iPhone XR sales better than iPhone 8 at launch, yet analyst still calls them 'weak'
Rosenblatt Securities' Jun Zhang continues to be pessimistic about Apple, with him now saying that global first weekend sales of the iPhone XR are about nine million units, a full million lower than he expected.
Because of "slowing demand," Zhang has trimmed iPhone XR shipping forecasts by three million units due to "weak preorders." Zhang believes that Apple will start reducing iPhone XS and iPhone XR production by a combined six million units in November and December, with two million of them being the iPhone XR, and iPhone XS units hit for one million.
Zhang previously modeled new iPhone production of 90 million to 95 million units and shipments of 80 million and 85 million units. Rosenblatt is revising estimates to show new iPhone production of 88 million units and shipments of the new models between 76 million and 77 million units including the few days of availability in September and the remainder of the calendar year.
The iPhone data is culled from "sell-through data from various retail channels" with little other detail about how the figures were gleaned. Zhang notes that there were supply constraints at launch for the iPhone 8 — but failed to note that the launch allotment of the iPhone XR sold through in four days.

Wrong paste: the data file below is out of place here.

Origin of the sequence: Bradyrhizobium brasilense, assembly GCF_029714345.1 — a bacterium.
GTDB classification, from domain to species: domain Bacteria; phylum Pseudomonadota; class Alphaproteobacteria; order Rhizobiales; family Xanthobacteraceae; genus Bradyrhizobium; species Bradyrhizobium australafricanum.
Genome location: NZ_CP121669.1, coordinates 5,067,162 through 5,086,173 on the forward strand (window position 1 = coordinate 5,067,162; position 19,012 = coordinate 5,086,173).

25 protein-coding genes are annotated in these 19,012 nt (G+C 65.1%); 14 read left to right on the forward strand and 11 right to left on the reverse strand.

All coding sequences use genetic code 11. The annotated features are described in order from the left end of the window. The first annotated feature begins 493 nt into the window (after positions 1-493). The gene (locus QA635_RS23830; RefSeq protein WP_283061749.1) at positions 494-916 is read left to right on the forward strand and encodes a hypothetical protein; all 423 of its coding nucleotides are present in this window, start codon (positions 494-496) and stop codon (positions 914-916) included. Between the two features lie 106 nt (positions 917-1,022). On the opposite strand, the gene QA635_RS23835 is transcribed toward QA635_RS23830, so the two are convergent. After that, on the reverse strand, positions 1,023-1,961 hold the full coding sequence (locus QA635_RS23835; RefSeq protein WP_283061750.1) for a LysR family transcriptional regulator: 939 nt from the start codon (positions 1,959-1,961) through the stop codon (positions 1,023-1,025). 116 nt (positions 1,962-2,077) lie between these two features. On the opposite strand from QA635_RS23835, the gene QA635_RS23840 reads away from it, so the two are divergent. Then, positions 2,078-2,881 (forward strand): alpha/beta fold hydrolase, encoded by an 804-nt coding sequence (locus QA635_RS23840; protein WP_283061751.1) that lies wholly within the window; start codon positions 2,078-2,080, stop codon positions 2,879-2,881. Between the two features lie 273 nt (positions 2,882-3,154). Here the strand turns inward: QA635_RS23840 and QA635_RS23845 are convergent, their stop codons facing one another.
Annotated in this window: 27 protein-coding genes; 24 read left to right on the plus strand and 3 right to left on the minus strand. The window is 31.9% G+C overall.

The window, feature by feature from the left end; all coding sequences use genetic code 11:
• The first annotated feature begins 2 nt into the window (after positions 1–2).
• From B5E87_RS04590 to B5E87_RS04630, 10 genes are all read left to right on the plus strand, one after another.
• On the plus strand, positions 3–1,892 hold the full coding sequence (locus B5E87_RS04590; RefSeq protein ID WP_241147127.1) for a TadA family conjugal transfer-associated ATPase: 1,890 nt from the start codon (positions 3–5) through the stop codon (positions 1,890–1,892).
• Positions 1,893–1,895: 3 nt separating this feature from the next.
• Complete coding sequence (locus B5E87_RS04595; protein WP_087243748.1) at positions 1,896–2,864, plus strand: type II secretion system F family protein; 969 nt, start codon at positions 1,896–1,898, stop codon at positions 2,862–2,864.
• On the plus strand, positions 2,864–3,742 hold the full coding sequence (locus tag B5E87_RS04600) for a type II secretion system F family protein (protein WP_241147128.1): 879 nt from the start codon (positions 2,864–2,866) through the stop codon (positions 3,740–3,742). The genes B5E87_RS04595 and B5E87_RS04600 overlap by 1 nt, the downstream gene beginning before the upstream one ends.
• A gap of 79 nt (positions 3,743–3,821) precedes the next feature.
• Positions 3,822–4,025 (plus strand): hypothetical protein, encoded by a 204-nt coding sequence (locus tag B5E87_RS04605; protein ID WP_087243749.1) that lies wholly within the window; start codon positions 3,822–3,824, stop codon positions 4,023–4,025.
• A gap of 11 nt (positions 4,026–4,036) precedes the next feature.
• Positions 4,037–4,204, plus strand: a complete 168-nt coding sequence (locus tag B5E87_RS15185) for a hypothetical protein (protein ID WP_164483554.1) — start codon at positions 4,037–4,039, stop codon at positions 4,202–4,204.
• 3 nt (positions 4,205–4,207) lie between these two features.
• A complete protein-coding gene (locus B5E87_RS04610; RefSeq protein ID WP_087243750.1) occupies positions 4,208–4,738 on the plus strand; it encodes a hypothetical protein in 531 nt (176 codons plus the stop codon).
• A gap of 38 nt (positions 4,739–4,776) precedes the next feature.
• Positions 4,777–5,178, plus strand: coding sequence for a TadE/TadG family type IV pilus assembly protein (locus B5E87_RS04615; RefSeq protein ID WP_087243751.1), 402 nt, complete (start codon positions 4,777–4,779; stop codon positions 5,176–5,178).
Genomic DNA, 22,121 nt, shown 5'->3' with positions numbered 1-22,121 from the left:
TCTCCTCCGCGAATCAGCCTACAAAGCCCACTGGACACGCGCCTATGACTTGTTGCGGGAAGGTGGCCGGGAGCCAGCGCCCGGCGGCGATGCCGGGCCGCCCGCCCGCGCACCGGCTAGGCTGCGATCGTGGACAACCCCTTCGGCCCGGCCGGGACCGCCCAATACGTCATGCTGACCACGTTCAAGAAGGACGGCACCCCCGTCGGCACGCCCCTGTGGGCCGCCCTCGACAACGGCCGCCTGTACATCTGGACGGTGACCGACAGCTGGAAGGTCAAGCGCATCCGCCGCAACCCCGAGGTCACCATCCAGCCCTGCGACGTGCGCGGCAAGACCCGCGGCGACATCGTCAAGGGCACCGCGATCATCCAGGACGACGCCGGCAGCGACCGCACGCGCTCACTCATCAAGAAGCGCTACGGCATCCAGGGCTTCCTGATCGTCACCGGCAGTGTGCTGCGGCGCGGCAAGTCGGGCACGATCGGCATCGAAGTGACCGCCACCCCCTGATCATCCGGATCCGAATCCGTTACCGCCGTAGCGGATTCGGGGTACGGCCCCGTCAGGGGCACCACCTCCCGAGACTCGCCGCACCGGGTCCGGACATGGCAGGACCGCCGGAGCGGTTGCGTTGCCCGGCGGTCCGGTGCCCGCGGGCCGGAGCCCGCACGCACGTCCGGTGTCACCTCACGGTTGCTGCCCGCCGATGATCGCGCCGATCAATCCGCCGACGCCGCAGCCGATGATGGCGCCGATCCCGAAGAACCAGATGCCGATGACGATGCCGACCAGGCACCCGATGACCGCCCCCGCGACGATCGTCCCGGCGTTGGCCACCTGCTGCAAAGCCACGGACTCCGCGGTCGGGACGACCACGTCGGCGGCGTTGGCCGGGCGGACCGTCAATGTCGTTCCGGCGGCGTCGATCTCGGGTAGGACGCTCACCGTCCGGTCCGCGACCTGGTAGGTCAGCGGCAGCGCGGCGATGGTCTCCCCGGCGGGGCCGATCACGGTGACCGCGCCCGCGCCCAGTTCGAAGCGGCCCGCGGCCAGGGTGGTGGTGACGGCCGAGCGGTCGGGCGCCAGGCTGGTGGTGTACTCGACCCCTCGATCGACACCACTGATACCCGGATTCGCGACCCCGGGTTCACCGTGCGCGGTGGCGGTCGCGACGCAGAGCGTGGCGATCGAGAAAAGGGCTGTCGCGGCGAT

Average selling price is expected to increase between eight percent and 10 percent, with "ramping" of new iPad Pro and MacBook models in the same period.
Because of the ASP increase, and the Mac plus iPad ramp, Zhang believes the revenue and earnings will be in line with his previously forecasted figures of $61 billion and $2.65 EPS, with the Apple's revenue guidance figures for the holiday quarter in line or slightly better than $91.2 billion.
Despite all this, Zhang says that Apple stock is a "buy" stock. However, his price targets remain at $200 per share — a figure that the stock exceeded on August 1. Rosenblatt's target price has lagged behind Apple's actual price for the last four years, with the analyst increasing the price over time — but never to where the stock is at that point.
Rosenblatt's analysis of Apple's supply chain and sales lie generally on the pessimistic side of the analyst pool. AppleInsider's Daniel Eran Dilger has previously highlighted issues with Rosenblatt's predictions relating to the iPhone, including proclamations about the iPhone X that turned out to be wrong.